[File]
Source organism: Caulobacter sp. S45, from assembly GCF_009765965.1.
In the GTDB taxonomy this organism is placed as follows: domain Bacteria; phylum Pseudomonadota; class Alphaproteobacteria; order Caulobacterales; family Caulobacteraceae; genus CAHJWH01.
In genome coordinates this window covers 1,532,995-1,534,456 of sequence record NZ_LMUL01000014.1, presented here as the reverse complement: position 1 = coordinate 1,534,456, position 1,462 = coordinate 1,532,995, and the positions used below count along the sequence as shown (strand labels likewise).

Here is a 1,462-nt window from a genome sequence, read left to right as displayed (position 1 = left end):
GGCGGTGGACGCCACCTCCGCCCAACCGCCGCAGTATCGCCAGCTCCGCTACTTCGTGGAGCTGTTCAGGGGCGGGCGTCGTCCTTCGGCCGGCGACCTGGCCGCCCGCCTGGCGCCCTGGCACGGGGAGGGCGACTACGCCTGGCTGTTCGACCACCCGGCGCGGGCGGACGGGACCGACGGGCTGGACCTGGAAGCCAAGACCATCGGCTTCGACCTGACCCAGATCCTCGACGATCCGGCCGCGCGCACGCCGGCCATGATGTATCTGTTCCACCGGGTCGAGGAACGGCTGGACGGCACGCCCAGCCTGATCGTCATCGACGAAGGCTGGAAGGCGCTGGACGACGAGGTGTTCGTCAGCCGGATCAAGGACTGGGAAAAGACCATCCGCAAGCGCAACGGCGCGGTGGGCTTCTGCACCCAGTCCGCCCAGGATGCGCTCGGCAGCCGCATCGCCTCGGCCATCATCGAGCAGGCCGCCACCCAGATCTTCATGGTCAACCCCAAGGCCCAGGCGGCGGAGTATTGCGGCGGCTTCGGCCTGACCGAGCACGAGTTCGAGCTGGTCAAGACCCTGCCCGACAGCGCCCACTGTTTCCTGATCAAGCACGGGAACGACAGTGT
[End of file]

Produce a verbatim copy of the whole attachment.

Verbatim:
Source organism: Caulobacter sp. S45, from assembly GCF_009765965.1.
In the GTDB taxonomy this organism is placed as follows: domain Bacteria; phylum Pseudomonadota; class Alphaproteobacteria; order Caulobacterales; family Caulobacteraceae; genus CAHJWH01.
In genome coordinates this window covers 1,532,995-1,534,456 of sequence record NZ_LMUL01000014.1, presented here as the reverse complement: position 1 = coordinate 1,534,456, position 1,462 = coordinate 1,532,995, and the positions used below count along the sequence as shown (strand labels likewise).

Here is a 1,462-nt window from a genome sequence, read left to right as displayed (position 1 = left end):
GGCGGTGGACGCCACCTCCGCCCAACCGCCGCAGTATCGCCAGCTCCGCTACTTCGTGGAGCTGTTCAGGGGCGGGCGTCGTCCTTCGGCCGGCGACCTGGCCGCCCGCCTGGCGCCCTGGCACGGGGAGGGCGACTACGCCTGGCTGTTCGACCACCCGGCGCGGGCGGACGGGACCGACGGGCTGGACCTGGAAGCCAAGACCATCGGCTTCGACCTGACCCAGATCCTCGACGATCCGGCCGCGCGCACGCCGGCCATGATGTATCTGTTCCACCGGGTCGAGGAACGGCTGGACGGCACGCCCAGCCTGATCGTCATCGACGAAGGCTGGAAGGCGCTGGACGACGAGGTGTTCGTCAGCCGGATCAAGGACTGGGAAAAGACCATCCGCAAGCGCAACGGCGCGGTGGGCTTCTGCACCCAGTCCGCCCAGGATGCGCTCGGCAGCCGCATCGCCTCGGCCATCATCGAGCAGGCCGCCACCCAGATCTTCATGGTCAACCCCAAGGCCCAGGCGGCGGAGTATTGCGGCGGCTTCGGCCTGACCGAGCACGAGTTCGAGCTGGTCAAGACCCTGCCCGACAGCGCCCACTGTTTCCTGATCAAGCACGGGAACGACAGTGT